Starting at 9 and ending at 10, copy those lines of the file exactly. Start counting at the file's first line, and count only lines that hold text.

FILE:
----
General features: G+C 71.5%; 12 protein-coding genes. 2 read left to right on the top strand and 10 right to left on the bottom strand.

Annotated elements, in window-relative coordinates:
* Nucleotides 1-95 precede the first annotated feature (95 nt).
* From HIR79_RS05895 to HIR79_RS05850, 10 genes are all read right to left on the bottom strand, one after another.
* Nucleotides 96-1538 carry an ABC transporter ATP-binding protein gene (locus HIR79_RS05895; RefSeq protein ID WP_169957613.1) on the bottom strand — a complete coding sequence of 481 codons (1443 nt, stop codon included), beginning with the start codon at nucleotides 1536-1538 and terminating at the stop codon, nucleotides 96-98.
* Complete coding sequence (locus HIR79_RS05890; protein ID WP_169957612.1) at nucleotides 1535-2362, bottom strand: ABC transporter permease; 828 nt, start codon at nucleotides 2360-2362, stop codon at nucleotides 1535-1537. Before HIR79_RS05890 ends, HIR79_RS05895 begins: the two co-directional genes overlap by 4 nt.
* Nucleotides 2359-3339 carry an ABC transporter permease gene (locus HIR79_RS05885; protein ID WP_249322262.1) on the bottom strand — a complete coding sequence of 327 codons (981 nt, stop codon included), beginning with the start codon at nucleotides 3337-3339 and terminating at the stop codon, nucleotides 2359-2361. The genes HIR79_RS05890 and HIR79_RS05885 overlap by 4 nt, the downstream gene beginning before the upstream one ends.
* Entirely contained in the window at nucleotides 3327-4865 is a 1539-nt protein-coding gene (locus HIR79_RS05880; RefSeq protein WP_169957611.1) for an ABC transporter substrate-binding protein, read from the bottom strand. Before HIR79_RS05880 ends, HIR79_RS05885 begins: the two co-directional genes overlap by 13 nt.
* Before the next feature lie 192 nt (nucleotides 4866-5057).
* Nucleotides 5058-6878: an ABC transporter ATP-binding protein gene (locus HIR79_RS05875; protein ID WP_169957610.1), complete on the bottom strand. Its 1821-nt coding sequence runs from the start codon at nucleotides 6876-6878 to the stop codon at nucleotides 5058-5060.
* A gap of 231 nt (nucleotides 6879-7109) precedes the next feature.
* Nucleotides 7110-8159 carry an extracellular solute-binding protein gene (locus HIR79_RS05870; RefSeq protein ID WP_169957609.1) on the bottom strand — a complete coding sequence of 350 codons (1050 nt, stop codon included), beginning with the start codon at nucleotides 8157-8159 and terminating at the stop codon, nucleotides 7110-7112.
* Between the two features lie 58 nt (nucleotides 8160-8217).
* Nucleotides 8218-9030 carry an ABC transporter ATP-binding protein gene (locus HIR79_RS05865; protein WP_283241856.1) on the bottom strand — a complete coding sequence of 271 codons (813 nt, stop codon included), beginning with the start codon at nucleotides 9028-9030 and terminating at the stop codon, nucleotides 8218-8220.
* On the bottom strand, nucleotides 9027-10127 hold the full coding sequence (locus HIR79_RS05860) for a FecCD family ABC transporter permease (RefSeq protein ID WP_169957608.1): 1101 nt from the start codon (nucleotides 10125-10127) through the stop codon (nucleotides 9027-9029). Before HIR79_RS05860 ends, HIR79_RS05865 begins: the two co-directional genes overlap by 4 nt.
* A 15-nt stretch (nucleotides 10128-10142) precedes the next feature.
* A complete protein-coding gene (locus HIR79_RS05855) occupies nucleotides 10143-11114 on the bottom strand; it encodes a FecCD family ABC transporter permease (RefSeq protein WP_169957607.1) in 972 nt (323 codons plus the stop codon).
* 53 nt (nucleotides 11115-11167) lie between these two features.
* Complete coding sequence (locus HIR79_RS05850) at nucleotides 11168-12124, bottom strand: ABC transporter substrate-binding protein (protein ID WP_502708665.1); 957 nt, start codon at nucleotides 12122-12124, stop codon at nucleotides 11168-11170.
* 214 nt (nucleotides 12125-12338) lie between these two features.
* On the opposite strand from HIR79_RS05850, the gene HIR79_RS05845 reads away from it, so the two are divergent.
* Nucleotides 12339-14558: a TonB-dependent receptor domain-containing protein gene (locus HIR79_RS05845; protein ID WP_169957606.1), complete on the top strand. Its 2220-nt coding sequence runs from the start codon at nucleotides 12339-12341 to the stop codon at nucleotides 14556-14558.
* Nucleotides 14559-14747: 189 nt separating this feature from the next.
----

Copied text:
* Before the next feature lie 192 nt (nucleotides 4866-5057).
* Nucleotides 5058-6878: an ABC transporter ATP-binding protein gene (locus HIR79_RS05875; protein ID WP_169957610.1), complete on the bottom strand. Its 1821-nt coding sequence runs from the start codon at nucleotides 6876-6878 to the stop codon at nucleotides 5058-5060.